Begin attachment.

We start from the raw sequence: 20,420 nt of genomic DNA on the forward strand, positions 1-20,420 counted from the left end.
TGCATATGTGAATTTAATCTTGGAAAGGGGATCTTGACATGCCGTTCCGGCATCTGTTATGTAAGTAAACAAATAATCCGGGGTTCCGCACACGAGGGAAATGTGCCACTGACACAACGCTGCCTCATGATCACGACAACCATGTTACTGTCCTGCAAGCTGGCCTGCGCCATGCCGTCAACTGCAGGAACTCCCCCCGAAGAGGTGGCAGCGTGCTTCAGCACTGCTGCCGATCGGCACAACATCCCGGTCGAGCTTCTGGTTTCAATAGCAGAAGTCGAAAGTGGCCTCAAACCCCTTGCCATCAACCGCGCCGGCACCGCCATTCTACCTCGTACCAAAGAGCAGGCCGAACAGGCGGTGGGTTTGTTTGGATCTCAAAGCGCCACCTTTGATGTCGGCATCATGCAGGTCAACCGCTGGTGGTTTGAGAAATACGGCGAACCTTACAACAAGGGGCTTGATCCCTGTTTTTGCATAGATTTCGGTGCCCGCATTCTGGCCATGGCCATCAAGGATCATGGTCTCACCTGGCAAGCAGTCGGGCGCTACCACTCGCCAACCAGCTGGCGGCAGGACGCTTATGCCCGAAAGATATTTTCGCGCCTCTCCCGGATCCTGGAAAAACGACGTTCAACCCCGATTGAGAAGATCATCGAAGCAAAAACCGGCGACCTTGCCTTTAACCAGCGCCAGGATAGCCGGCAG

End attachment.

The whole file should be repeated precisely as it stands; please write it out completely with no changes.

We start from the raw sequence: 20,420 nt of genomic DNA on the forward strand, positions 1-20,420 counted from the left end.
TGCATATGTGAATTTAATCTTGGAAAGGGGATCTTGACATGCCGTTCCGGCATCTGTTATGTAAGTAAACAAATAATCCGGGGTTCCGCACACGAGGGAAATGTGCCACTGACACAACGCTGCCTCATGATCACGACAACCATGTTACTGTCCTGCAAGCTGGCCTGCGCCATGCCGTCAACTGCAGGAACTCCCCCCGAAGAGGTGGCAGCGTGCTTCAGCACTGCTGCCGATCGGCACAACATCCCGGTCGAGCTTCTGGTTTCAATAGCAGAAGTCGAAAGTGGCCTCAAACCCCTTGCCATCAACCGCGCCGGCACCGCCATTCTACCTCGTACCAAAGAGCAGGCCGAACAGGCGGTGGGTTTGTTTGGATCTCAAAGCGCCACCTTTGATGTCGGCATCATGCAGGTCAACCGCTGGTGGTTTGAGAAATACGGCGAACCTTACAACAAGGGGCTTGATCCCTGTTTTTGCATAGATTTCGGTGCCCGCATTCTGGCCATGGCCATCAAGGATCATGGTCTCACCTGGCAAGCAGTCGGGCGCTACCACTCGCCAACCAGCTGGCGGCAGGACGCTTATGCCCGAAAGATATTTTCGCGCCTCTCCCGGATCCTGGAAAAACGACGTTCAACCCCGATTGAGAAGATCATCGAAGCAAAAACCGGCGACCTTGCCTTTAACCAGCGCCAGGATAGCCGGCAG